December 12, 2006

The Moose is On the Loose and a little Usenet History

Category: Academic,Books/Articles,Hackers,Liberalism — Biella @ 11:11 am

So I am back to le study of le hackers, trying to write a super-secret paper that I will present in January and then of course I am back with and to my beloved book (which for now has the following title: “Freedom’s Pleasures: Hacker Practice And The Limits of Liberalism” but I am sure it will morph, endlessly).

As part of my transition I just finished re-reading one of my favorite articles on the history of Usenet: If I want it, itís OK: Usenet and the (outer) limits of free speech by B. Pfaffenberger (available here for download.

When I released one of my dissertation chapters where I addressed the phenomenon of the Cabal, Bryan was nice enough to write me and point me to his article, which also examines the existence of Backbone Usenet Cabal.

The artile, which provides just the right mix of history and commentary, analyzes how a free speech ethic came to be valued on Usenet and the ways in which technological and social factors co-mingled to facilitate and dampen the free flow of expression.

You are provided with classic Usenet quotes like:

Usenet is like a herd of performing elephants with diarrhea–massive, diffi-
cult to redirect, awe-inspiring, entertaining, and a source of mind-boggling
amounts of excrement when you least expect it. (Spafford, 1993b)

You learn about the early attempts to control spam by the likes of “CancelMoose:”

In 1995, a secret, shadowy figure known as the CancelMoose
devised a spam-canceling program called a cancelbot.”

And then in the end, he provides his challeng to one of the dominant STS theories of the time, SCOT:

“It should be noted that this picture is at odds with the predictions of the social construc-
tion of technology (SCOT) theory (Pinch & Bijker, 1987), in which the outcome of a period
of technical controversy is ascribed solely to social factors. Underlying SCOTís dogmatism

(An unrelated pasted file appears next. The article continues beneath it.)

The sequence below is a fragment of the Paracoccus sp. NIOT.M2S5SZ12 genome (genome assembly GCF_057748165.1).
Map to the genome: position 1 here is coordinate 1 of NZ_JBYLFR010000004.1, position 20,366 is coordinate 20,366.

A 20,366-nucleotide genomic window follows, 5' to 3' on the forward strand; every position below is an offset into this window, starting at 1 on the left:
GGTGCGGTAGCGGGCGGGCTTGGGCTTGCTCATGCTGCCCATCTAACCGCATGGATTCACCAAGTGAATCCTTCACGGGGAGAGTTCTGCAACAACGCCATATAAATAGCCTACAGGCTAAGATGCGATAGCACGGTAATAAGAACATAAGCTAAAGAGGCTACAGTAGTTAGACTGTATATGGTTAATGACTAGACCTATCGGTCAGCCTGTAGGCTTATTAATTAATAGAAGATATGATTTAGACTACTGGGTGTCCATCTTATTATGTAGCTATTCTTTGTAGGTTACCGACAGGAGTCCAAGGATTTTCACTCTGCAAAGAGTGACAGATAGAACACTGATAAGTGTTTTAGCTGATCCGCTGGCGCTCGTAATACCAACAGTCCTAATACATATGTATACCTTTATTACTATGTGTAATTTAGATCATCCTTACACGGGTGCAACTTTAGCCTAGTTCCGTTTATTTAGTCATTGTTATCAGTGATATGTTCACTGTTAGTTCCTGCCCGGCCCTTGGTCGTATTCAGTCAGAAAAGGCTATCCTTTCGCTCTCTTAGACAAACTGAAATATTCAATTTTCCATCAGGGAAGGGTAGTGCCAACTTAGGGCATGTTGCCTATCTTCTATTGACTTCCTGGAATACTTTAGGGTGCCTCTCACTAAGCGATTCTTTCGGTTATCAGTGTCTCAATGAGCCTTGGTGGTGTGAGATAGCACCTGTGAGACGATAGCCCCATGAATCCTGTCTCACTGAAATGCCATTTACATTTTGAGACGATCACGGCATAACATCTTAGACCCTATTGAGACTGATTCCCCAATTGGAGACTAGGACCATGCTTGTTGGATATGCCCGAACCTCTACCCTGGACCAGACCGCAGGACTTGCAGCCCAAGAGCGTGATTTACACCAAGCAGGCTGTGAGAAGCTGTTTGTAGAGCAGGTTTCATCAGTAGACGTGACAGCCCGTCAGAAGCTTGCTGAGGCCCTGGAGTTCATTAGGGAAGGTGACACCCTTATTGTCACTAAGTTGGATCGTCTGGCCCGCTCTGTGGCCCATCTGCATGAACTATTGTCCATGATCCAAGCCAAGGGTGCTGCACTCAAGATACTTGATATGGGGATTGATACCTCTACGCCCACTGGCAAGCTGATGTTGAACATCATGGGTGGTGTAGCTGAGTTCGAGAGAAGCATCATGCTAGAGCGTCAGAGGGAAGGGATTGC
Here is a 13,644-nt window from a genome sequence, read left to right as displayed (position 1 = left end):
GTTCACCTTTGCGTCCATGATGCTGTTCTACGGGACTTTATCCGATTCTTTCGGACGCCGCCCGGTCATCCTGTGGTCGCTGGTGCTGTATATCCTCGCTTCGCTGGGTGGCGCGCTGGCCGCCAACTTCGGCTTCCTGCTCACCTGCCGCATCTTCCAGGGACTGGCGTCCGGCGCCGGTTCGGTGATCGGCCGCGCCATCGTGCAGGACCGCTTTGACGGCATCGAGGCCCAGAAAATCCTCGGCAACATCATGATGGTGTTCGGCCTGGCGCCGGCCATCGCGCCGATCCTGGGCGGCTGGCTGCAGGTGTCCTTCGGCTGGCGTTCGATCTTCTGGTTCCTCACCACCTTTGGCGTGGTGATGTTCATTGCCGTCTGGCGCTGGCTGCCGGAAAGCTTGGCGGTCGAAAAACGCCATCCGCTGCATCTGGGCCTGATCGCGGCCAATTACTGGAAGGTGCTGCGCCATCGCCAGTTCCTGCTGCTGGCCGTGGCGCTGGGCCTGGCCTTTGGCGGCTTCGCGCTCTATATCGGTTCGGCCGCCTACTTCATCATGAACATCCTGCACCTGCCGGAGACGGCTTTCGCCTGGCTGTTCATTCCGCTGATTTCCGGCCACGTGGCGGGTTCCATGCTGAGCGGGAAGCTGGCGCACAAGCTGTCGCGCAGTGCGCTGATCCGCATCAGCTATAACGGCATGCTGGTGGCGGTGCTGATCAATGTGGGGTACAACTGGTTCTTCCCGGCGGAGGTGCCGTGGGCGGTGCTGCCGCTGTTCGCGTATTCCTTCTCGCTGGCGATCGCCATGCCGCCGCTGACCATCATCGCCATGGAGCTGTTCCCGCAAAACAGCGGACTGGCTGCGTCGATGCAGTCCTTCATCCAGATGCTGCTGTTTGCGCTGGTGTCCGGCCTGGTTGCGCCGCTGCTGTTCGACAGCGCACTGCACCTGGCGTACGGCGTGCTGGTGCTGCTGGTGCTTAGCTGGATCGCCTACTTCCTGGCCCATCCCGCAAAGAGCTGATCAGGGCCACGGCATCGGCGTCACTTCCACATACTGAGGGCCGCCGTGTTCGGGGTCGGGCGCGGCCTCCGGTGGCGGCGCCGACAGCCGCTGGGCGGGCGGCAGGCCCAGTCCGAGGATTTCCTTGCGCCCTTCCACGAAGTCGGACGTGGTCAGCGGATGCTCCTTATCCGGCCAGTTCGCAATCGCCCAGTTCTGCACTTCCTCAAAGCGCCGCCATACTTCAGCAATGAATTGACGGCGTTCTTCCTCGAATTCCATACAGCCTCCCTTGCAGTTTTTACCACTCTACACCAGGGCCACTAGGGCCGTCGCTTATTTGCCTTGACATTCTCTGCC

is a justifiable aversion to technological determinism, the doctrine that a technologyís con-
tent leads irresistably to predictable social consequences– a doctrine that is simply the re-
verse of SCOTís insistence on social causation. Two wrongs, as we were taught in kinder-
garten, do not make a right. What we see in the history of Usenet is a contingent outcome
that is shaped neither exclusively by social nor by technical factors, but rather is best under-
stood as a long process in which contesting groups attempt to mold and shape the technol-
ogy to suit their ends–sometimes successfully, and sometimes not. They are as likely to be
blindsided by technological developments as they were to succeed in changing the system
to meet their ends. As this article attests, it is one thing to create new technologies with a
coherent social vision, and it is quite another to control the way it grows and develops.”

I could not agree with him more. I think what he is highlighting is that if we dip into the historical record, we have instances in which technology can trump the social and vice-versa (and often instead it is a co-mixture), so in the end, understanding the impact of technologies is less about theories of technology and more of a historical question…

1 Comment »

  1. Thanks for the pointer to this. It’s a good read.

    Comment by mako — December 12, 2006 @ 8:29 pm

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